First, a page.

Who is a candidate for a root canal?
When infection penetrates the enamel and the dentin, the soft tissues of the pulp are defenseless. The infection will spread throughout the tooth and can eventually lead to abscesses and possible spreading of infection to other parts of the body.
When the pulp, where the tooth nerves are found, becomes infected the tooth will become very sensitive. The patient will have pain, prolonged sensitivity to hot or cold, tenderness to the touch and when chewing, discoloration of the tooth, swelling and tenderness of the surrounding gum tissue, and persistent pimples on the gums. The only way to address the infection and pain is to either extract the tooth or to perform a root canal.
Problems within the dental pulp can often be identified through X-ray images. Occasionally, these problems do not show up on an X-ray, despite the patient’s complaints of related symptoms. In such cases, a diagnostic root canal may be performed to help identify tiny holes or cracks in the tooth that may be the cause of dental pulp damage.
Sometimes referred to as the practice of root canal therapy, endodontics encompasses a wide range of surgical and non-surgical procedures that keep the teeth free from diseases and injuries of the pulp and surrounding tissue. Like other dental specialties, the goal of endodontics is to maintain good oral health. Common endodontic procedures include root canal and apicoectomy.
The most common endodontic procedure is a root canal, which can diagnose and treat damage in the dental pulp. A hole is drilled into the tooth and thoroughly cleansed from the inside. The hole is carefully sealed so no dirt or bacteria can reenter the tooth. A filling is needed after the procedure to restore the appearance of the tooth and prevent further damage.
Also known as root end resection, apicoectomy involves the removal of infected tissue and the end of the root. This procedure is most commonly performed after an unsuccessful root canal procedure. A filling is needed after the procedure to restore the appearance of the tooth and prevent further damage.
“The doctors, hygienists, and staff are kind, friendly, and incredibly professional. My entire family loves both Dr. Smith and Dr. Hiebert!”– L.Y.
An endodontist treats problems of the dental pulp, the soft tissue within the tooth that contains blood vessels, nerves and connective tissue which helps create the surrounding hard tissue that makes up the outside of the tooth. The pulp extends from the crown of the tooth to the tips of the roots and into the surrounding tissue. Dental pulp is vital to the growth and development of healthy teeth, but is not necessarily needed once the tooth has fully matured.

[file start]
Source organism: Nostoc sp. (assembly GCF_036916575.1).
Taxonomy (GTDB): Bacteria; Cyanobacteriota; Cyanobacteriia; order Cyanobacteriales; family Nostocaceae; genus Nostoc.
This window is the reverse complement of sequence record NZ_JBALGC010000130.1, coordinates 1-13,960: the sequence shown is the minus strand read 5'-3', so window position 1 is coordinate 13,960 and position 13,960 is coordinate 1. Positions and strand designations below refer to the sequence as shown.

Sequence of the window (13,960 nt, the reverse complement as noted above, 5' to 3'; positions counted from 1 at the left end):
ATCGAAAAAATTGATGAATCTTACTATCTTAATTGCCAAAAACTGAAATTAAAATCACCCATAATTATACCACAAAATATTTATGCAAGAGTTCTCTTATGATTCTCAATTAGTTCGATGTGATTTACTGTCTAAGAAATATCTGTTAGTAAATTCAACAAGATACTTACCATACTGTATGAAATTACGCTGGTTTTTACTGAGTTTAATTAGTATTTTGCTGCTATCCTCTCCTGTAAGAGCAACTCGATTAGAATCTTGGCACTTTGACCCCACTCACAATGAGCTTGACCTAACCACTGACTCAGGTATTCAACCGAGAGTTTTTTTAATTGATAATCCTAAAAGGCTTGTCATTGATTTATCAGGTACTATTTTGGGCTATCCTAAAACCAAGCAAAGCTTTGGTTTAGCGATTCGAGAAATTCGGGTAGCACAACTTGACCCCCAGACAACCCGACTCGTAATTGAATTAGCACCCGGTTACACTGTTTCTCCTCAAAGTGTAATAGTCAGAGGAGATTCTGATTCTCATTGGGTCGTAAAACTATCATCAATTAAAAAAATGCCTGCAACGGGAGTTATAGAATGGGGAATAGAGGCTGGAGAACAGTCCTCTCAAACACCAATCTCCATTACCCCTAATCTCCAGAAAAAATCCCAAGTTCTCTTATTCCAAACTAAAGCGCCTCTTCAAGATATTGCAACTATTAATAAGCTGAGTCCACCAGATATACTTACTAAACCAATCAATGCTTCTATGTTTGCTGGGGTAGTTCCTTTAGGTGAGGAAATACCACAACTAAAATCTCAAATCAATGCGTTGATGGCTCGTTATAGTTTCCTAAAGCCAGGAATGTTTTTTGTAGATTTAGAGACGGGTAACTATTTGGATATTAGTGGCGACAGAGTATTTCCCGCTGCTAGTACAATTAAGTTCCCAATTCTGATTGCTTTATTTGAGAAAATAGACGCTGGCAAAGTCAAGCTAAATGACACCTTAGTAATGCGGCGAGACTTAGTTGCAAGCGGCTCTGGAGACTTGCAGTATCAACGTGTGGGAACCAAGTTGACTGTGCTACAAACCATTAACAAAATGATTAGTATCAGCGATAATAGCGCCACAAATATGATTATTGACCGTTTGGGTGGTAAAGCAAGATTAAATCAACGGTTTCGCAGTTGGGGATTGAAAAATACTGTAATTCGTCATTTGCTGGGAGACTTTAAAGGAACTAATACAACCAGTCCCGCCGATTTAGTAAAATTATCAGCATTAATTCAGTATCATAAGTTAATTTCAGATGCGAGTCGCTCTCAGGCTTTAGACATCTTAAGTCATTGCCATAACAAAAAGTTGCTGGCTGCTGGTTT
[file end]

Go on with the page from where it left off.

Endodontic treatment is needed when the dental pulp becomes infected or inflamed. This may occur as a result of decay, repeated dental procedures, a crack or chip in the tooth or injury with no visible signs of damage. When the pulp is affected, it can lead to pain or the development of an abscess, as well as increased sensitivity, tenderness and discoloration.
Recovery From Endodontic Treatment
After endodontic treatment, patients may experience pain, swelling and increased sensitivity in the treated area for one to two days. Anti-inflammatory medication can be helpful to treat the pain and swelling. After recovery, most patients report that their treated tooth feels the same as their natural teeth and have no problems eating, speaking or smiling.
Does a root canal require anesthesia?
Yes. The tooth and the surrounding area need to be fully numbed with local anesthesia prior to Dr. Smith or Dr. Hiebert performing the root canal. General anesthesia is not necessary.
When a root canal is necessary, it means the pulp inside the tooth has become infected. That pulp contains blood vessels, connective tissues, and nerves. The bacteria that has invaded the pulp is what is behind the pain a patient feels prior to having a root canal. Removing the infected nerves would be quite painful without anesthesia, but once we numb the area you don’t feel a thing.
Interestingly enough, once we remove the pulp from the tooth interior and replace it with gutta percha, the tooth will no longer have any sensation at all. It won’t have any nerves.
Do I have to restrict my diet after having a root canal?
How will I know if I need an apicoectomy?
An apicoectomy is also known as root end surgery. It can be a necessity if a new infection develops or if the original infection in a tooth was not fully removed by a former root canal. Now, a conventional root canal will not remove the infection and save the tooth. An apicoectomy is needed.
In this procedure, an incision is made in the gum near the tooth to expose and get rid of any inflamed or infected tissue. The tip of the tooth root is also removed. Then the end of the root canal is sealed with a small filling.
Can children have root canals?
If a tooth has been injured by trauma, such as a fall, it may develop an infection in the pulp. Of course, this also happens when lax home care has allowed decay to enter the interior of the tooth. Now the tooth needs a root canal to be saved from extraction.
Question is — What if it’s a baby tooth? Does a baby tooth need a root canal?
The answer is yes. While we all think of baby teeth as eventually falling out, and they will, they are also critical for their job of keeping the spacing correct in the child’s mouth. If a heavily infected tooth is pulled (rather than saved with a root canal) then the adjacent teeth on each side of the gap will slide over. This will mess up the child’s overall tooth alignment and bite, which can impact his mouth for the rest of his or her life.
Just as with adult teeth, root canals can be lifesavers for baby teeth. The procedure is completely safe, and the pain is minimal, really no more than having a typical filling placed.